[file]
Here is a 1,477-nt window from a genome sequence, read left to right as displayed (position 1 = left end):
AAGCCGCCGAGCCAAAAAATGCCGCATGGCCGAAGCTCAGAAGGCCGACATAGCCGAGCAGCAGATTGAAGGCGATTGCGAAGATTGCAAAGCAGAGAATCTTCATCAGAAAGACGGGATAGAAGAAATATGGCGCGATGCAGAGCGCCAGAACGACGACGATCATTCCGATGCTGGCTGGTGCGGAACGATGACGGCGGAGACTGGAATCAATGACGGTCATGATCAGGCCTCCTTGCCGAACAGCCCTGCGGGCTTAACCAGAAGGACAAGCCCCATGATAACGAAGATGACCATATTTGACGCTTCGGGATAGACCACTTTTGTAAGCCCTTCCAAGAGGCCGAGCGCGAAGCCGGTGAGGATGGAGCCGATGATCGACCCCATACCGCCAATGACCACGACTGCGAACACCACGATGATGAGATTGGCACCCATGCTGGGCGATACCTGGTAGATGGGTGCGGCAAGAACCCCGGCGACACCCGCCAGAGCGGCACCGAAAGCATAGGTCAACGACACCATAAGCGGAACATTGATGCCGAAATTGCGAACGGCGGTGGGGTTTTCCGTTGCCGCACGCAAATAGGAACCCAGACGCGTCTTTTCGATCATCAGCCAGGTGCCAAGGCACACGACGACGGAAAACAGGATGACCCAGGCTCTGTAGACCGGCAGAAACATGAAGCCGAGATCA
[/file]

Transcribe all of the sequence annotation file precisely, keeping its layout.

Here is a 1,477-nt window from a genome sequence, read left to right as displayed (position 1 = left end):
AAGCCGCCGAGCCAAAAAATGCCGCATGGCCGAAGCTCAGAAGGCCGACATAGCCGAGCAGCAGATTGAAGGCGATTGCGAAGATTGCAAAGCAGAGAATCTTCATCAGAAAGACGGGATAGAAGAAATATGGCGCGATGCAGAGCGCCAGAACGACGACGATCATTCCGATGCTGGCTGGTGCGGAACGATGACGGCGGAGACTGGAATCAATGACGGTCATGATCAGGCCTCCTTGCCGAACAGCCCTGCGGGCTTAACCAGAAGGACAAGCCCCATGATAACGAAGATGACCATATTTGACGCTTCGGGATAGACCACTTTTGTAAGCCCTTCCAAGAGGCCGAGCGCGAAGCCGGTGAGGATGGAGCCGATGATCGACCCCATACCGCCAATGACCACGACTGCGAACACCACGATGATGAGATTGGCACCCATGCTGGGCGATACCTGGTAGATGGGTGCGGCAAGAACCCCGGCGACACCCGCCAGAGCGGCACCGAAAGCATAGGTCAACGACACCATAAGCGGAACATTGATGCCGAAATTGCGAACGGCGGTGGGGTTTTCCGTTGCCGCACGCAAATAGGAACCCAGACGCGTCTTTTCGATCATCAGCCAGGTGCCAAGGCACACGACGACGGAAAACAGGATGACCCAGGCTCTGTAGACCGGCAGAAACATGAAGCCGAGATCA